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published 1868, Bangor

Map and editing by Phil Kendrick, 2006

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One day last wee
k, I decided to cross over the "cob" from Portmadoc to the pleasant though straggling little village of Penrhyndeudraeth. To the uninitiated in local topography, the term "cob" is a word employed to denote the famous embankment over the Traeth Mawr estuary, built at great expense (100,000 it is said) by the late Mr.
[William Alexander] Madocks. There was a stiff north-easter blowing and sweeping down from the snow-covered mountains of Merionethshire, as I prudently took the lower, or carriage road, compartment of the cob.

The two Traeths run up into the mountains in a northerly direction, in parallel lines for five or six miles and they are separated by a hilly slope of land. On this long-tongued but nameless peninsula, is situated the village of Penrhyn and in a snug, rocky alcove on the side of Traeth Bach is to be found (I say "found" advisedly, because the rambler will not drop upon it by chance) Aber la.

Aber la is to be spoken as if written Abber-yah. I started towards the end of the peninsula. Afterwards I found myself on the road running on from Deudraeth Castle, and then there was a fine building in front the Lodge, with the stables adjoining, the latter being built with all the most modern improvements. But no smoke rose from its chimneys nor was there a living thing of any kind.

The walks appeared to be tastefully planned out by some party or parties. I opened a door which led into the garden and a house in the centre of it. Neither man nor woman was there, only a number of foreign water-fowl on a tiny pond, and two monkeys, which by their cries evidently regarded me as an unwelcome intruder. The garden itself was a very fine one, the walls of which were netted all over with fruit trees. A visit to this enchanting place would have been much more agreeable in the earlier part of Autumn than on a piercingly cold day in January, with icicles in abundance.

I felt myself freezing fast. In my desperate wrath I abruptly quitted the garden, and proceeded along a gently-sloping path — anywhere, to any spot, rather than remain in that cold, silent, and fruitless garden. I had not proceeded more than a few yards when on turning round a small curve to the right, to my glad surprise I espied a splendid mansion in front, and close by on the very edge of the sea, but which the inequalities of the ground had up to the last moment concealed from my view. I at once felt, instinctively, that this was the real Aber la — and I was right. In a few moments afterwards I found myself sitting by a bright and glowing fire, and soon became if not absolutely warm yet a little less cold.

Aber la, then, gentle reader, is a beautiful mansion on the shore of Traeth Bach, in Merionethshire. It was built by the late Mr. [Henry Seymour] Westmacott at very great cost, and with exquisite taste and judgment. It is one of the most picturesque of all the summer residences to be found on the sea-coast of Wales.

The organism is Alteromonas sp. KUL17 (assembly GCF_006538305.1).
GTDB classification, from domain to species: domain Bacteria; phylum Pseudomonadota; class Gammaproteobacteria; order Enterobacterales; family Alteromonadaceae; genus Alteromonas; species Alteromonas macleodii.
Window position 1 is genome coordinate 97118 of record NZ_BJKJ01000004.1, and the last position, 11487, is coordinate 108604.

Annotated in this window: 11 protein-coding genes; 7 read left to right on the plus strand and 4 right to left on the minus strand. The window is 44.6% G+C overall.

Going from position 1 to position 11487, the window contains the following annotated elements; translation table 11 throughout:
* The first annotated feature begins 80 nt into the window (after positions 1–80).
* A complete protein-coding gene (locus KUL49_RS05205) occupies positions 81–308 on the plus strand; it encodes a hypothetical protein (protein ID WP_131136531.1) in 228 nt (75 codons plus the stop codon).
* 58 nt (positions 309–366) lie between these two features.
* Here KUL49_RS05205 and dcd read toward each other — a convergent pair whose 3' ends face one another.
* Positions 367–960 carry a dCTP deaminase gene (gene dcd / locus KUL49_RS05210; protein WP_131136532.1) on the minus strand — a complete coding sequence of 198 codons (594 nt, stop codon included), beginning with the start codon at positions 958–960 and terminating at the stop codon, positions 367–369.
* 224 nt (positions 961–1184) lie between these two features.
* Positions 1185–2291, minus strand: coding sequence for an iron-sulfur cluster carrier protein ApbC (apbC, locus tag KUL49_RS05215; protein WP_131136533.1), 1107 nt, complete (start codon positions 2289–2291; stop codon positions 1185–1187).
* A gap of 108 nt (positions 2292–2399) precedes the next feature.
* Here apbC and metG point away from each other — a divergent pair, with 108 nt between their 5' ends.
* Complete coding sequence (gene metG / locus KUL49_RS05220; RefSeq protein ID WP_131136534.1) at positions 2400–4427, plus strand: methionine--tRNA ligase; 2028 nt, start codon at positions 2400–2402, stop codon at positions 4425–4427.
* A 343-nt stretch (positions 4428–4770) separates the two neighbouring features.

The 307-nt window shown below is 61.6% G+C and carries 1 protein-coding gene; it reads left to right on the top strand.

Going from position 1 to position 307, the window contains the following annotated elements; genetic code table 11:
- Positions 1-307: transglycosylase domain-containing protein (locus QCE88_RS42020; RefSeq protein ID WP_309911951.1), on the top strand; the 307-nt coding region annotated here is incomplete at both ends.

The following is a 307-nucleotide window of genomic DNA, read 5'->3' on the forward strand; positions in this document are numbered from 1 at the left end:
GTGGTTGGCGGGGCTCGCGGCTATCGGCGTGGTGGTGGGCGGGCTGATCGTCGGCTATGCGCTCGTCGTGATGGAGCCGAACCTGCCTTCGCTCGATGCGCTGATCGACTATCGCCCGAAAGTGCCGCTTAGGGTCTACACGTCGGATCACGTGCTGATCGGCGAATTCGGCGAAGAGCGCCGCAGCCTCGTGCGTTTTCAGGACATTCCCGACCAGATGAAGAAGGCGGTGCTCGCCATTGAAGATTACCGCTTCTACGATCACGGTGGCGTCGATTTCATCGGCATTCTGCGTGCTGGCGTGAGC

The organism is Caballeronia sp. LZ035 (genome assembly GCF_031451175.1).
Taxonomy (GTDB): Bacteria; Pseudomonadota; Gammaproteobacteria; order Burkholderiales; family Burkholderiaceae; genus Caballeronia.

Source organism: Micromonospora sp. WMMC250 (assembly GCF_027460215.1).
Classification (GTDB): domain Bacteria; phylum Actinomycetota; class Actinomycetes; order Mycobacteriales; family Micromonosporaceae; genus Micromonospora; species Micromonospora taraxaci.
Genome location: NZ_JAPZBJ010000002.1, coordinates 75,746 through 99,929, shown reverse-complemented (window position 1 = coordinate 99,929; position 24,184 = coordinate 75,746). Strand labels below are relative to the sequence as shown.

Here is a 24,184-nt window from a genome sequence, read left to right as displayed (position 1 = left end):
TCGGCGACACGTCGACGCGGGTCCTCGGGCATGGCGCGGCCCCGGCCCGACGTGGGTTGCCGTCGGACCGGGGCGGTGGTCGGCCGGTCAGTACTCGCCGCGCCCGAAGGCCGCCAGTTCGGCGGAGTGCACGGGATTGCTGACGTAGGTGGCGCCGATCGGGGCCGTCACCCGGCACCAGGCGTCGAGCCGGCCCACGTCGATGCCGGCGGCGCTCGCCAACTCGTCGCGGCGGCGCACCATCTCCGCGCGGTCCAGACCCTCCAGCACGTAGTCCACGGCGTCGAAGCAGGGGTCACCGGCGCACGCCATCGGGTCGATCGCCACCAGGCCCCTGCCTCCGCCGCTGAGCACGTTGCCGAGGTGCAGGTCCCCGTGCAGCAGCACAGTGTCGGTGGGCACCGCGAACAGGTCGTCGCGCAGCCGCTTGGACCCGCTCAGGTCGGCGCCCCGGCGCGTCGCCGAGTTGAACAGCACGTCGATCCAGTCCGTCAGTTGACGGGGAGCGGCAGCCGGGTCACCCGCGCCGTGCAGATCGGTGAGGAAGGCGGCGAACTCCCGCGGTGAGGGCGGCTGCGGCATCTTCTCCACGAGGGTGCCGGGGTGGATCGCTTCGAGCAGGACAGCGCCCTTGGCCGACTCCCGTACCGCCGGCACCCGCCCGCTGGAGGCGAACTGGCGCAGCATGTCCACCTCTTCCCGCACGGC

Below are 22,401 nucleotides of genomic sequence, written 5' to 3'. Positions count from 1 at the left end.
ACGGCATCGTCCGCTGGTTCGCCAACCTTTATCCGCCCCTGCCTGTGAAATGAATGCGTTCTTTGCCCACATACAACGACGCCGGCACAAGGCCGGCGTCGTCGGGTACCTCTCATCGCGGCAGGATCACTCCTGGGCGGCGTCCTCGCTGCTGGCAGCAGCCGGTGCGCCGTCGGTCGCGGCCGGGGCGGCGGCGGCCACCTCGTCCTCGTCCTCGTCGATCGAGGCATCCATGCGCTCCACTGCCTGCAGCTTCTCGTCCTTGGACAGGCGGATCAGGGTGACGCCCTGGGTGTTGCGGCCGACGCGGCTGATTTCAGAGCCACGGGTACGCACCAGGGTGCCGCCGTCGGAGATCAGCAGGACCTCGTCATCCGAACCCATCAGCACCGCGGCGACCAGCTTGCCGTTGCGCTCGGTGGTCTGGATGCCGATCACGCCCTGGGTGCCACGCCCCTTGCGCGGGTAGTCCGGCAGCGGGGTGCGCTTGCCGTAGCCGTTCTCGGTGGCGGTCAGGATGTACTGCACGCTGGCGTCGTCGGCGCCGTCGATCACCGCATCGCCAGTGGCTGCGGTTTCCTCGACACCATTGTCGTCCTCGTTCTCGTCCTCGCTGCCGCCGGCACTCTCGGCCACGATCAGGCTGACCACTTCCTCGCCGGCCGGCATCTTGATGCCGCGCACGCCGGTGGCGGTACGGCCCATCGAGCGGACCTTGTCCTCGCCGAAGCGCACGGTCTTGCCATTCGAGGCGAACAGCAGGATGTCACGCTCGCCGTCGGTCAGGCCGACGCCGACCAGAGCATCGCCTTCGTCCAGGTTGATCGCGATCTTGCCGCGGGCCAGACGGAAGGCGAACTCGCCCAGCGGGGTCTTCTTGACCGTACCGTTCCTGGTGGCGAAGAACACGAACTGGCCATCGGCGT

The site has a south-east aspect, and it is completely sheltered from the north and west winds by hills immediately in its rear, and partly so to the east by a rocky escarpment which bulges out a little way into the Traeth. These projecting rocks have very irregular surfaces and are completely covered over with purple heath, gorse, and other wild shrubs. Immediately in front of the Villa and for a distance of 200 yards or so parallel with the beach, there is a raised terrace about twenty feet in height. This terrace with its shrubs, statuettes, and other ornamental appendages, is one of the chief features of the place, and must have entailed an enormous outlay as well as time and labour. 

At the northern end of the terrace is a miniature pleasure ground (also raised) bounded by perpendicular rocks, and which abounds in cascades, water jets, romantic footpaths, and a great variety of costly native and foreign shrubs and flowers. There is thus a mingled blending of art and nature, and the effect is perfect. Above the merely ornamental portion of the grounds, are situate the fruit and the kitchen gardens, the aspect of which is all which could be desired. My informant told me that the climate was very mild (which I felt much inclined to doubt); and as a proof he shewed me a hardy exotic plant from New Zealand which was flourishing in the open ground. The rocks facing the Traeth are quite perpendicular to a certain height; but on the summit and along the sides of them there has been made a number of secluded walks of the most romantic character, leading to elevated spots where the best views may be had of the Villa, the Traeth, the surrounding mountains, and in one place, of Cardigan Bay. Cold and bleak as was the day, and leafless as were the trees, I greatly enjoyed the magnificent views from these rocks, and admired the skill of the “cunning hand” which had planned out those delightful walks.

We returned to the warm fire awaiting us, and which we poked up with very considerable vigour and determination. I was then "shewn over" the inside of the fairy retreat. It was a perfect "curiosity shop" and something more than that. There was a great deal of carved work, and the plate glass I thought was in too great an abundance. Amongst other articles of ‘vertu’ I was shewn a magnificent sideboard, made at Vienna, and which gained a prize at the Great Exhibition in London, in 1851, and for which Mr. Westmacott gave 600 guineas. In the midst of all this beauty and splendour and which had occasioned so much expense and trouble to accumulate, I could not help feeling regret that the gentleman by whom it was all accomplished, died just as the plans he had projected and carried out were all but completed. Such is often the end of earthly hopes and human expectations.